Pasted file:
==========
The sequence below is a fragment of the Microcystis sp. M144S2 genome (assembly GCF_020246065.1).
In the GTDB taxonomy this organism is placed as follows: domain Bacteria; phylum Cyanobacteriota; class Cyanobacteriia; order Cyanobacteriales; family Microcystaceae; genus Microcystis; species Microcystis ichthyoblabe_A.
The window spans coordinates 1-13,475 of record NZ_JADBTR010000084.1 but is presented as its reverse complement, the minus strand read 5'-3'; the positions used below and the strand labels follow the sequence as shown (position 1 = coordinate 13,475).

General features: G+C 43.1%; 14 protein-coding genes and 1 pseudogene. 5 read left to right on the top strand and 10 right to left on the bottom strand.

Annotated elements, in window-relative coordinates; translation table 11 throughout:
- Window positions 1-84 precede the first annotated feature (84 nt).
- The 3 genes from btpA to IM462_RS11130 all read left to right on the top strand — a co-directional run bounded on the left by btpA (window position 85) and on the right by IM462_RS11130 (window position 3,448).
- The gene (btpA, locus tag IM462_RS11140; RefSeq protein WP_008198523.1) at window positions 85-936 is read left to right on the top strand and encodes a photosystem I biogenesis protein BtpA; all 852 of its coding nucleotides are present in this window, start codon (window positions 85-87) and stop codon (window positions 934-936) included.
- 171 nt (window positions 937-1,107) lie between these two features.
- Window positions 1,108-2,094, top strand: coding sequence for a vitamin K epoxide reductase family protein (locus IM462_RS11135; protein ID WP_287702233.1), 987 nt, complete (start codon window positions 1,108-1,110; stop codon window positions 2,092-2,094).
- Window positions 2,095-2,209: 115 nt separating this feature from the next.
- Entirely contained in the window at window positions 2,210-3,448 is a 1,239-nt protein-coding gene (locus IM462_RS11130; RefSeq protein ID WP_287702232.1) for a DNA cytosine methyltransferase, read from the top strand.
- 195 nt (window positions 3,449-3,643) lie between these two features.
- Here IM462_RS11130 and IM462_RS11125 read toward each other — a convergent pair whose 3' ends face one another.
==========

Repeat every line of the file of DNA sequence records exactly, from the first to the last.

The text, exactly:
The sequence below is a fragment of the Microcystis sp. M144S2 genome (assembly GCF_020246065.1).
In the GTDB taxonomy this organism is placed as follows: domain Bacteria; phylum Cyanobacteriota; class Cyanobacteriia; order Cyanobacteriales; family Microcystaceae; genus Microcystis; species Microcystis ichthyoblabe_A.
The window spans coordinates 1-13,475 of record NZ_JADBTR010000084.1 but is presented as its reverse complement, the minus strand read 5'-3'; the positions used below and the strand labels follow the sequence as shown (position 1 = coordinate 13,475).

General features: G+C 43.1%; 14 protein-coding genes and 1 pseudogene. 5 read left to right on the top strand and 10 right to left on the bottom strand.

Annotated elements, in window-relative coordinates; translation table 11 throughout:
- Window positions 1-84 precede the first annotated feature (84 nt).
- The 3 genes from btpA to IM462_RS11130 all read left to right on the top strand — a co-directional run bounded on the left by btpA (window position 85) and on the right by IM462_RS11130 (window position 3,448).
- The gene (btpA, locus tag IM462_RS11140; RefSeq protein WP_008198523.1) at window positions 85-936 is read left to right on the top strand and encodes a photosystem I biogenesis protein BtpA; all 852 of its coding nucleotides are present in this window, start codon (window positions 85-87) and stop codon (window positions 934-936) included.
- 171 nt (window positions 937-1,107) lie between these two features.
- Window positions 1,108-2,094, top strand: coding sequence for a vitamin K epoxide reductase family protein (locus IM462_RS11135; protein ID WP_287702233.1), 987 nt, complete (start codon window positions 1,108-1,110; stop codon window positions 2,092-2,094).
- Window positions 2,095-2,209: 115 nt separating this feature from the next.
- Entirely contained in the window at window positions 2,210-3,448 is a 1,239-nt protein-coding gene (locus IM462_RS11130; RefSeq protein ID WP_287702232.1) for a DNA cytosine methyltransferase, read from the top strand.
- 195 nt (window positions 3,449-3,643) lie between these two features.
- Here IM462_RS11130 and IM462_RS11125 read toward each other — a convergent pair whose 3' ends face one another.